CATTLE producers are being reminded they do not need to test their herd for Johne’s disease unless they are trading specifically into a market that requires a test.
If in doubt, producers should make their own inquiries with their State Department of Agriculture before engaging their vet to organise testing.
Chair of Cattle Council of Australia’s Animal Health and Biosecurity Committee, Melinee Leather, said every producer has a responsibility to meet the requirements of the market they are supplying and should check each market’s specific requirements themselves.
Ms Leather, a producer for Central Queensland, said producers might wish to adopt the voluntary JD Beef Assurance Score (JBAS) tool.
“If for any reason producers want their herds to be JBAS 7 or 8 and accept the need for testing, that’s their choice.
“For other producers, if they’re not required to test their cattle for market-access reasons, they don’t need to test and can call their herd JBAS 6 provided conditions are met, like completing a simple on-farm biosecurity plan, which is now needed for LPA accreditation anyway – just remember to fill out the optional question covering JD”, said Ms Leather.
As an example of market-access rules, Western Australia requires JBAS 7 status (for cattle from NT and Qld) plus herd testing for cattle entering the WA herd, but only JBAS 6 and no testing if the cattle are destined for slaughter or live export ports. (Conditions apply for JD and a range of diseases so sellers should check WA’s ‘LB1 form’.)
“Producers selling cattle for export through WA would still need to be fully aware of the testing needs of the market to which the cattle are being sent – again, check with the Department if in doubt”, said Ms Leather.
For producers testing their herd, there are three options: the cheap but unreliable ELISA test, the more expensive but more reliable PCR test and the definitive faecal culture test.
ELISA is used to test for antibodies in the blood, the PCR test finds DNA of the bacteria in faecal matter and the culture test is used to grow the live bacteria so its presence can be confirmed, which takes three months). Vets can provide further advice.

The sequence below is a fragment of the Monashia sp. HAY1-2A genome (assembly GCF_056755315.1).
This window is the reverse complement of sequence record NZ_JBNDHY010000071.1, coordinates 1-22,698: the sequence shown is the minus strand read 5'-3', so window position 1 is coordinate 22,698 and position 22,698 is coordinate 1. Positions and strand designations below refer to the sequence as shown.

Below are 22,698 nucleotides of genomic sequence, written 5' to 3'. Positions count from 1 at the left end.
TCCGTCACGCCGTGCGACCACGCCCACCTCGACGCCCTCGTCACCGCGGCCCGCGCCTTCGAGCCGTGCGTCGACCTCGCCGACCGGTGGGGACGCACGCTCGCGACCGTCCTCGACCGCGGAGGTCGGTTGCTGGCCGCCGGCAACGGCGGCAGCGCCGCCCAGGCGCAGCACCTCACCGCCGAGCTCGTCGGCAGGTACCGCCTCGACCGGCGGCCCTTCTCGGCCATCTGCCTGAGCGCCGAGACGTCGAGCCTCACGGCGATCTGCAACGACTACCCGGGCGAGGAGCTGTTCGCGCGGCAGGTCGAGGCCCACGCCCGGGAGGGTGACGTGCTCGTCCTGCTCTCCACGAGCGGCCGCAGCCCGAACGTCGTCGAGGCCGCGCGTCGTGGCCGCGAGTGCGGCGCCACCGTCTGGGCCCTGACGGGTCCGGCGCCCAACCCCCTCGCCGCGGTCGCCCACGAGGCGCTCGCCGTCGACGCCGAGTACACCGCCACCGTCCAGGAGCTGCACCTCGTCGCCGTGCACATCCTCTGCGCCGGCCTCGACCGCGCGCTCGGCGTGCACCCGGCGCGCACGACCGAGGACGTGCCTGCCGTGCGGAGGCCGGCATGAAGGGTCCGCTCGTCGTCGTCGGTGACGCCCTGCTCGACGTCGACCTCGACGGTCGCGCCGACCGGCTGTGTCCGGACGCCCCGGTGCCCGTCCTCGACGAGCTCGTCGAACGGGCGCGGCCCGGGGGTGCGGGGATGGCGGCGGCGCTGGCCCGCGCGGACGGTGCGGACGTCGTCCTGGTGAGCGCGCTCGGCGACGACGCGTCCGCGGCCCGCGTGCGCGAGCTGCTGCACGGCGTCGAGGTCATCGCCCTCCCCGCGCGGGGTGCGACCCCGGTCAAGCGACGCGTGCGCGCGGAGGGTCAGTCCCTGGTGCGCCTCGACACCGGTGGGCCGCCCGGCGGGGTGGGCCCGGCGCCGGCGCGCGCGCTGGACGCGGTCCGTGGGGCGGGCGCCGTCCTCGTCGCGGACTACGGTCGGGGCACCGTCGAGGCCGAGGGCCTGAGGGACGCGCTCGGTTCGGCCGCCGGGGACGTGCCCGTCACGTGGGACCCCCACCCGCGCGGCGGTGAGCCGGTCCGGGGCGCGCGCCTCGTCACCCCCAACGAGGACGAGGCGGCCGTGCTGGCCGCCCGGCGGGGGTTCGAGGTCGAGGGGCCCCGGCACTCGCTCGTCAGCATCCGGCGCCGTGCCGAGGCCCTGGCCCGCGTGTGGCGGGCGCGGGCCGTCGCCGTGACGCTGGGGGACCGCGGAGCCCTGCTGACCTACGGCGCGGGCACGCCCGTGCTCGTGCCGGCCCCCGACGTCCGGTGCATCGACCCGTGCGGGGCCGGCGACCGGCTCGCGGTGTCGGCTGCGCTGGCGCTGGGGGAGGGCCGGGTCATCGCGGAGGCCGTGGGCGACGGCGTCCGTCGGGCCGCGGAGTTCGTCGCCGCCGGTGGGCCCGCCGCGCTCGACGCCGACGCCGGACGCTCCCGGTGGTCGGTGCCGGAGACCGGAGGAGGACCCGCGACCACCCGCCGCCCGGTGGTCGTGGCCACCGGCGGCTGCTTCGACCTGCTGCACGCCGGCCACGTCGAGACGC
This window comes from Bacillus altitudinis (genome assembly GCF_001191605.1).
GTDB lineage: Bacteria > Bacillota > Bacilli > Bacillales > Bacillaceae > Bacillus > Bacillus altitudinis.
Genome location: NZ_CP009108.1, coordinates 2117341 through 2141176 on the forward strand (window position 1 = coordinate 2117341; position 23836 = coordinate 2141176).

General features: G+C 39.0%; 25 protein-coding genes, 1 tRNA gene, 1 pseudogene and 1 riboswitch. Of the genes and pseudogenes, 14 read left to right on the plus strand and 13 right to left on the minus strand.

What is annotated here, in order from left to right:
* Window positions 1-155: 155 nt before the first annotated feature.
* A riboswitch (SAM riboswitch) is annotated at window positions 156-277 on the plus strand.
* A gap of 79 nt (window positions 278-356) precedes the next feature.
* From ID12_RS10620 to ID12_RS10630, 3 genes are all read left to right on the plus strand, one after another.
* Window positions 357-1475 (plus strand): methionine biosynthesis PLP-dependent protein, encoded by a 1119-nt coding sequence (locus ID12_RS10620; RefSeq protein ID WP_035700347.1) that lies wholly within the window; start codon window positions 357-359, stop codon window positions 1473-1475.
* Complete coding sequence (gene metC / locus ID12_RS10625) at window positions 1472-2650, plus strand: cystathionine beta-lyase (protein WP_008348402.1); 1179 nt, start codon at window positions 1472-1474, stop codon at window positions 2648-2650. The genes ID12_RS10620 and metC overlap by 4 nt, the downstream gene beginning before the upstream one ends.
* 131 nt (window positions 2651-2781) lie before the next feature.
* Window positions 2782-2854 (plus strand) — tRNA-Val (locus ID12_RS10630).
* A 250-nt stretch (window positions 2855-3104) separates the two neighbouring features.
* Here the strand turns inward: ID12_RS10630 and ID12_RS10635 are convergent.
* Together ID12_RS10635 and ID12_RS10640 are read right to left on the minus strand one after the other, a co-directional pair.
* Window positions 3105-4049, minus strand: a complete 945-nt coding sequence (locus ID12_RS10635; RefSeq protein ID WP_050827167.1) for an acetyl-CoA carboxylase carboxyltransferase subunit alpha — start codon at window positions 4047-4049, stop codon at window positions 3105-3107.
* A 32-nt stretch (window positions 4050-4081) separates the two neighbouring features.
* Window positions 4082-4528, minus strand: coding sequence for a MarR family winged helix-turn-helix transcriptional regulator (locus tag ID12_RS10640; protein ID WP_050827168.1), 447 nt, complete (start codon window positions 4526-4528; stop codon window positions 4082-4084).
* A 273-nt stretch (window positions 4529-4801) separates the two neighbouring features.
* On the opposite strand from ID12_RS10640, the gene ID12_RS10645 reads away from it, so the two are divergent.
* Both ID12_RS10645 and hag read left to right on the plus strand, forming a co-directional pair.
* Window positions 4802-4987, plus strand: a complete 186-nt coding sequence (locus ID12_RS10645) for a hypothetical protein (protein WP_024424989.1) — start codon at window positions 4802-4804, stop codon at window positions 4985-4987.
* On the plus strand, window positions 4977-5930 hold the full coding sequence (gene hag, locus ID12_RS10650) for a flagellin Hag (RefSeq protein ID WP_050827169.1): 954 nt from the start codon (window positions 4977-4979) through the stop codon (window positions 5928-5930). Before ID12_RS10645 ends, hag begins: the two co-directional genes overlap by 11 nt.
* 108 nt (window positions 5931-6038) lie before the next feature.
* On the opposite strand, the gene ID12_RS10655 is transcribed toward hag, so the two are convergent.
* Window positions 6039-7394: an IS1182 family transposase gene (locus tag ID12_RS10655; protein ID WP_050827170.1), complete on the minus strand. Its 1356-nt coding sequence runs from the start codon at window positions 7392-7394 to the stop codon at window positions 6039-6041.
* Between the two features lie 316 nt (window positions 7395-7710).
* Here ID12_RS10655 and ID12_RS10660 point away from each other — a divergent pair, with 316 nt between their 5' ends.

While the ELISA test is often chosen because of cost, it is known to produce significant false positives, especially in northern Australia, and so is not recommended unless demanded by the importing country. (Because of its unreliability, WA has excluded the ELISA test as an option for cattle entering the WA herd.)
Ms Leather said if you are a producer and you want to access export markets, you’d be wise to guard against JD entering your herd, and one of the best ways of doing this is by buying with care. JBAS is a voluntary tool to help producers pass on JD information to buyers who ask.
“Together with the Livestock Biosecurity Network, Cattle Council has organised over 20 industry workshops across Australia to provide a forum for producers to discuss the new requirements for LPA registration; an average of 200 producers have attended these workshops.
“It’s been clear that attendees could see the benefits from documenting their on-farm biosecurity practices, which takes very little time per year.
“I encourage any producers yet to fill out their on-farm biosecurity plan do so now. It is a simple tool for self-assessing current biosecurity practices and will go a long way in raising awareness of how important biosecurity is to our industry’s future,” Ms Leather said.